In 1984, the journal Diacritics set out to define what it labelled as the developing academic terrain of ‘nuclear criticism’. The opening section of the journal entitled ‘Proposal for a Diacritics Colloquium on Nuclear Criticism’ established that ‘critical theory ought to be making a more important contribution to the public discussion of nuclear issues' [i] and proceeded to list a series of nuclear themes that required immediate consideration. Among these were an examination of the nuclear arms race and the ‘dialectic of mimetic rivalry' [ii] it provoked, ‘the power of horror' [iii] and most pertinently ‘the representation of nuclear war in the media as well as in the literary canon' [iv]. This last topic was all the more powerful for a mid-eighties audience as the early years of the decade had seen a re-emergence of nuclear anxieties that were reminiscent of the fears twenty years earlier during the Cuban Missile Crisis. The election of Ronald Reagan in 1980 and his subsequent verbal assaults on the ‘evil empire' [v] of the Soviet Union, energised the ferocious ideological divide between the two superpowers that had ebbed and flowed in intensity throughout the Cold War. Meanwhile, in both the United States and Britain a variety of cultural and media productions speculated on the consequences of such intense political rhetoric. While these texts were predominantly non-canonical and therefore often overlooked by the nuclear critics, they nonetheless question and evaluate the purpose of the nuclear referent in the political power struggle of the Cold War.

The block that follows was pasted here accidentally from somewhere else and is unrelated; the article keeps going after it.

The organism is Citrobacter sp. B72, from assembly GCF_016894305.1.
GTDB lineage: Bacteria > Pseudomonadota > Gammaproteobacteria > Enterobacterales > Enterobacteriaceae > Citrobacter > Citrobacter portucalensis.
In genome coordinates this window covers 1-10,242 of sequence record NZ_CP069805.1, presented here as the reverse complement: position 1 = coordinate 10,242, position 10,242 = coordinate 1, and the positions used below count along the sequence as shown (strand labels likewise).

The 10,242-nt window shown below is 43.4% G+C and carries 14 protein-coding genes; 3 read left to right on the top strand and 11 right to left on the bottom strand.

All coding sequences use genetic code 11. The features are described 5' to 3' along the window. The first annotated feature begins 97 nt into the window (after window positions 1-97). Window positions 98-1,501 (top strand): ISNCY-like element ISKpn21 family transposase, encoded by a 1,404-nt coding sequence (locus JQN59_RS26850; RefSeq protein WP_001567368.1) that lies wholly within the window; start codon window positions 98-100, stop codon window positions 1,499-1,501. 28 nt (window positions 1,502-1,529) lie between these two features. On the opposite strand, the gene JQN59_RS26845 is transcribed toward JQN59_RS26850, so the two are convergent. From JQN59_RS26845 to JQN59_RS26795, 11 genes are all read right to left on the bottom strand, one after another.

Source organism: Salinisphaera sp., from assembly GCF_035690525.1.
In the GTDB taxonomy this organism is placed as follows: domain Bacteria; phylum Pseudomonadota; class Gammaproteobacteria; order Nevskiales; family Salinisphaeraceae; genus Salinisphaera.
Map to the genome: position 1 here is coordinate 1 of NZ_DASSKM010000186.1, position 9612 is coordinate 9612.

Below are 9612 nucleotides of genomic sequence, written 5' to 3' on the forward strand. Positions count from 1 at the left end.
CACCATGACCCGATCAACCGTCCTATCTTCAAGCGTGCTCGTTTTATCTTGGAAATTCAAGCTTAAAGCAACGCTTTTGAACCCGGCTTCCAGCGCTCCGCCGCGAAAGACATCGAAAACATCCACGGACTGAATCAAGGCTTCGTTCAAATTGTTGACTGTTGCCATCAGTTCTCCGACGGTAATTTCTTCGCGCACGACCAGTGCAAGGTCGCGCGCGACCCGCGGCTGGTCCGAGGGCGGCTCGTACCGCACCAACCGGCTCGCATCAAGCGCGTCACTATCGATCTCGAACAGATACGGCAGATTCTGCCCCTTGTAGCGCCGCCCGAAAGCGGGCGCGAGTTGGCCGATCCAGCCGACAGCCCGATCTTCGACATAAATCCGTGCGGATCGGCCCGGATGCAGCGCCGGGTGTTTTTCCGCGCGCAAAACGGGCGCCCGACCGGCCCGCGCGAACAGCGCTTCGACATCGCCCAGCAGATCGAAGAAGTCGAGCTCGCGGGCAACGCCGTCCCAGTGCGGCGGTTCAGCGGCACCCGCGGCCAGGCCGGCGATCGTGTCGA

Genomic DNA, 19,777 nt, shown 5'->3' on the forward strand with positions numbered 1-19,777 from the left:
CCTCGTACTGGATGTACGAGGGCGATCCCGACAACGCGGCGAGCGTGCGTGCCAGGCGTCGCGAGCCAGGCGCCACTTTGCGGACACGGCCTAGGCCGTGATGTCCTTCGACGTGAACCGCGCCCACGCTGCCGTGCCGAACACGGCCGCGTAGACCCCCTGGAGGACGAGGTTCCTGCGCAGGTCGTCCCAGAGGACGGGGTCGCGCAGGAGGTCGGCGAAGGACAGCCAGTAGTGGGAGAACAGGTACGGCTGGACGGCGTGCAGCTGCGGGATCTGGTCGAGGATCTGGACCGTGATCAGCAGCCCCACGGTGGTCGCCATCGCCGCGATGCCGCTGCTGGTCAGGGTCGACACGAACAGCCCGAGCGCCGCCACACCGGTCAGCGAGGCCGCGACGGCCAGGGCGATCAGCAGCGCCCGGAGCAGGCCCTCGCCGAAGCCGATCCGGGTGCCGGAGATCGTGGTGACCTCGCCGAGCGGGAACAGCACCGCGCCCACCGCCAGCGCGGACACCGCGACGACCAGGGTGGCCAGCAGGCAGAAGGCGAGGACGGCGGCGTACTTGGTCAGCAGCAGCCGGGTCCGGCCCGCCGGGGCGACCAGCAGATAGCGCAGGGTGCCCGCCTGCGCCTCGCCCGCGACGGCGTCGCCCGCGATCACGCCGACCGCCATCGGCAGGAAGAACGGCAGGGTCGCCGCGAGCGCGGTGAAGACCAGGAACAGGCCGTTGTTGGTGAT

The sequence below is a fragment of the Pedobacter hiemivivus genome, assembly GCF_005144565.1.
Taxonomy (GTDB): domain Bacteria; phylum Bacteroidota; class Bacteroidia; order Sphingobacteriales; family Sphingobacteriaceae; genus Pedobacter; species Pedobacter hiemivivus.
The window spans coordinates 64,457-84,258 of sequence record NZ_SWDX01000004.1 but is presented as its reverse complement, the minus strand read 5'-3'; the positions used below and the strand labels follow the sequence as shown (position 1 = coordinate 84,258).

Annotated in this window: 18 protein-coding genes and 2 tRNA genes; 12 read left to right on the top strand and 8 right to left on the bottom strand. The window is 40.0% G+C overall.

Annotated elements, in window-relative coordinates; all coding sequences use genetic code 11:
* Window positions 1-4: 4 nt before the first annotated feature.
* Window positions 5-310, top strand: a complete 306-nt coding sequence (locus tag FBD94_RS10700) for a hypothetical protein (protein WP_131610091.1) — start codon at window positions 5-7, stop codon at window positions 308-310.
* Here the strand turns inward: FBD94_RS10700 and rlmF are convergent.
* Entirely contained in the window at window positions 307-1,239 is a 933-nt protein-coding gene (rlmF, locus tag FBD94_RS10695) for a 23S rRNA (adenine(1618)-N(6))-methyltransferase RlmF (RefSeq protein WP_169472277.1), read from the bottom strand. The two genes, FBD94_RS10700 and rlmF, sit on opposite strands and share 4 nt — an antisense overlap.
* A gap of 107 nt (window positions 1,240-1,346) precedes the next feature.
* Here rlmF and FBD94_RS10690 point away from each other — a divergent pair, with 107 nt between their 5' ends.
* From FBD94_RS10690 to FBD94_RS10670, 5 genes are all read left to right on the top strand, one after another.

Examining the nuclear referent in post-Cold War art and literature [Image by chiaralily under a CC-BY-NC license]
The most spectacular visualisation of nuclear warfare was found in the ABC Network’s television film The Day After (1983), yet it was a series of British productions that would grimly capture the effects of thermonuclear devastation and have a lingering impact on popular consciousness. During the late seventies, successive British governments had re-established an interest in civil defence, producing the now famous Protect and Survive pamphlets and videos in the early eighties. Their production brought scrutiny from both The Times and the BBC, with the latter broadcasting an edition of the popular science programme Q.E.D. called A Guide to Armageddon in 1982, before also commissioning Barry Hines’s drama Threads (1984), which depicted the effects of nuclear war on Sheffield. Protect and Survive is treated pejoratively in both programmes, with Q.E.D. using stark scientific facts about heat, blast and fallout to undermine the guidelines in governmental literature, whilst Threads gloomily exposes the reality of post-apocalyptic existence in a world reduced to medieval levels of production, infrastructure and population. In literature, a similar coupling can be found with Raymond Briggs’ graphic novel When the Wind Blows (1982) exposing the futility of preparation by charting the diligent actions of an elderly couple as they naively assume that the attack will be comparable to the Blitz. Similarly, Russell Hoban’s Riddley Walker (1980) imagines a world struggling to rise beyond Iron Age hardship some two thousand years after nuclear war.